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Friel Reimagined

About

Gar Public and Gar Private sit on a hilltop observing a plane flying overhead
About the Plays
Introducing Philadelphia, Here I Come! (1964)

The central dramatic device of Philadelphia, with two actors playing the protagonist on stage – of whom only Public is seen and heard by the other characters in the play – gives Friel a special freedom to reflect on the dilemmas of migration. Find out more about Philadelphia, Here I Come! with specially commissioned illustrations by Fuchsia MacAree.

The Plays: 'Philadelphia, Here I Come!' (1964)
Illustrated map of Derry
About the Plays
Introducing The Freedom of the City (1973)

The fragmented feeling of the play, akin to a breaking news bulletin, would have been only too familiar for audiences at the time. The events of the day begin to become clearer as Friel contextualises them from numerous angles, to reveal how such a perilous situation could have emerged from the simple, instinctive decision to run through a side door for cover. Find out more about The Freedom of the City, with specially commissioned illustrations by Lydia Hughes.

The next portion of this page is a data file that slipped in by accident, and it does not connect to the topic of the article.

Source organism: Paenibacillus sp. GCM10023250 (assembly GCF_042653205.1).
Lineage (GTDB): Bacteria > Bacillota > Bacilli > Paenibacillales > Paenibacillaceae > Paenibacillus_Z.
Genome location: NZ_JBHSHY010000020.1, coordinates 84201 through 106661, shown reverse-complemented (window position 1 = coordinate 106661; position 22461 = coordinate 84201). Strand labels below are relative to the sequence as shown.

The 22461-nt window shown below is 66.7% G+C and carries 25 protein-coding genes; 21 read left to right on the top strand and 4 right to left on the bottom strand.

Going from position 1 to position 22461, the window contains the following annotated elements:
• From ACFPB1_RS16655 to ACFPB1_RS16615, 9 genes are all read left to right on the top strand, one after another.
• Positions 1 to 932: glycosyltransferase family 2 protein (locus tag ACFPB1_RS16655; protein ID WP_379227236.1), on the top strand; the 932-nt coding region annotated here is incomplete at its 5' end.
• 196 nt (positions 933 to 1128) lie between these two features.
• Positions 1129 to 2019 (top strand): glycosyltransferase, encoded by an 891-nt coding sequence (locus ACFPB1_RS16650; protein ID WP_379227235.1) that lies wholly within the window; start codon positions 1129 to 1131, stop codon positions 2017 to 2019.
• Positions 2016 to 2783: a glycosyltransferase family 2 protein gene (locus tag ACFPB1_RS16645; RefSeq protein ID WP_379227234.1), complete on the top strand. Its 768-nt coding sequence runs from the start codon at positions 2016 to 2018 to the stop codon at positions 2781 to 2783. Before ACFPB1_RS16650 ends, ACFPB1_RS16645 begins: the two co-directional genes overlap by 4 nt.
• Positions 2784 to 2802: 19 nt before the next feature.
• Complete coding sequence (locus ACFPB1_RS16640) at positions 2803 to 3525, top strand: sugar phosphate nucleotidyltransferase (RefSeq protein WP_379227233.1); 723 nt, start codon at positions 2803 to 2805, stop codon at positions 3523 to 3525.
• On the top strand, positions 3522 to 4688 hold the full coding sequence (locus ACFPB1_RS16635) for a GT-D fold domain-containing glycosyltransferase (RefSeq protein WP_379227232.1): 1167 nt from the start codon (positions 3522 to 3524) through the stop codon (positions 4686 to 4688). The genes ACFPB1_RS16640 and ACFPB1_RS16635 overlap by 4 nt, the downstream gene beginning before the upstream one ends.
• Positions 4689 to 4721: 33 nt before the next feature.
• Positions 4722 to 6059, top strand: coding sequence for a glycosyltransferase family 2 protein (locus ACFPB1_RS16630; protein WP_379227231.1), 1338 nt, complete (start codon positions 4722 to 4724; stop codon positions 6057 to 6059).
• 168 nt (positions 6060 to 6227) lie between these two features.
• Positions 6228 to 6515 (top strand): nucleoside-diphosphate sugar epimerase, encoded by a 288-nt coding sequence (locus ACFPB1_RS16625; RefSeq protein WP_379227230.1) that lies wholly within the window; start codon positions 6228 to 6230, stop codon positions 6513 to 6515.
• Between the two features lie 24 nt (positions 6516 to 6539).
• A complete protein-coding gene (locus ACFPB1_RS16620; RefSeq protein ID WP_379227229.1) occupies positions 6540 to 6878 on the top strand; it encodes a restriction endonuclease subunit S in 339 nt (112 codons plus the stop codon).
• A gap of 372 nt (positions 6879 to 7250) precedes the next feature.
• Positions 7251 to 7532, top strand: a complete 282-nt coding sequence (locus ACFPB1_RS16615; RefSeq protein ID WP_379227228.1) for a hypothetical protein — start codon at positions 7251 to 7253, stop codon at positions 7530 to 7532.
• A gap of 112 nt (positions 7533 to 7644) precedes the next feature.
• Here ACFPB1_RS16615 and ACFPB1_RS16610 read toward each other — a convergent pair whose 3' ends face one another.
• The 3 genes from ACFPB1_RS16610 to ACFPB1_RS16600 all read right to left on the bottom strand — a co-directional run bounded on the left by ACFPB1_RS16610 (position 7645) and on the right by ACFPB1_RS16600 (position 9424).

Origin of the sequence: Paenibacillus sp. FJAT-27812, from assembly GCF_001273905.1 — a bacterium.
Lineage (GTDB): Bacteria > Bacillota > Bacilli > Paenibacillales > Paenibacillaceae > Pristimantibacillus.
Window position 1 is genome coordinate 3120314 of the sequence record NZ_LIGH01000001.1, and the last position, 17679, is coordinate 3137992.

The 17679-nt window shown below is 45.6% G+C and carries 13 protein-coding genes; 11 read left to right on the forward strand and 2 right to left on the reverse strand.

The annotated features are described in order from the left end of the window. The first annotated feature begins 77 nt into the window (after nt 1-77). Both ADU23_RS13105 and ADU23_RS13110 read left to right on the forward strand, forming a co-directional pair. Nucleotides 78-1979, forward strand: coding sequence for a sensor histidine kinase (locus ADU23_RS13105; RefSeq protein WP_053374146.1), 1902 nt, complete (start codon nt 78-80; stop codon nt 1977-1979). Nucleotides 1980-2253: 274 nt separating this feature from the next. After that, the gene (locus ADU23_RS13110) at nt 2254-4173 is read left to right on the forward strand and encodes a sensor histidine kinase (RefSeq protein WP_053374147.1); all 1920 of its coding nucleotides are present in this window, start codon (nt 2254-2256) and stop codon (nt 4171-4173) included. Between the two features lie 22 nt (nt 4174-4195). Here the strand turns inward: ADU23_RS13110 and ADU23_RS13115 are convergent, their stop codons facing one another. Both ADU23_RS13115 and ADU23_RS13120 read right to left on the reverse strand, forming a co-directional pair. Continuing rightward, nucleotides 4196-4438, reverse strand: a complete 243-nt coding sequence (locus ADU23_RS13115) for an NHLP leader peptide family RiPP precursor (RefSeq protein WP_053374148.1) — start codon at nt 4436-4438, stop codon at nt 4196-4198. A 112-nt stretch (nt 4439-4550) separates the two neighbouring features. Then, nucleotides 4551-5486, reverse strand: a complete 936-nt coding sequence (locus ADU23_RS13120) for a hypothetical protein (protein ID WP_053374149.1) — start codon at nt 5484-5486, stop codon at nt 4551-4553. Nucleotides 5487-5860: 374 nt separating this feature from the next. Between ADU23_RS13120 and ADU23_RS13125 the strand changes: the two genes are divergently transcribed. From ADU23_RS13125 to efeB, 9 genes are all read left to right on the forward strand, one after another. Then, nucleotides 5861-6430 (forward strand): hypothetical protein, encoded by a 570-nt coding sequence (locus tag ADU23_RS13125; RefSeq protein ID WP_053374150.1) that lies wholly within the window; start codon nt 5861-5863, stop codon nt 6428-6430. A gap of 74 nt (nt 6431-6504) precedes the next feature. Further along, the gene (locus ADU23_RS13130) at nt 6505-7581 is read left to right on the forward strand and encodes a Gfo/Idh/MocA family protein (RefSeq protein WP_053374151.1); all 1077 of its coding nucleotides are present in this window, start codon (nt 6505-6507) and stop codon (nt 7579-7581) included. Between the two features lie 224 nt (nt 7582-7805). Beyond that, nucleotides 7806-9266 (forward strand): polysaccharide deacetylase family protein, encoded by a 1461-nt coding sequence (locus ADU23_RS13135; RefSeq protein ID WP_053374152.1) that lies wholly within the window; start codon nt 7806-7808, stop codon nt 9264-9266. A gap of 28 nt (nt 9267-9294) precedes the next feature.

The Plays: 'The Freedom of the City' (1973)
Illustration of a van driving in a remote coastal area
About the Plays
Introducing Faith Healer (1979)

Frank grapples with the meaning of his life in ways he could never reveal to his usual audience of downtrodden punters; Grace reveals a personal memory of her time in the Highlands that has left an indelible mark on her ever since. Find out more about Faith Healer, with specially commissioned illustrations by Ashwin Chacko.

The Plays: 'Faith Healer' (1979)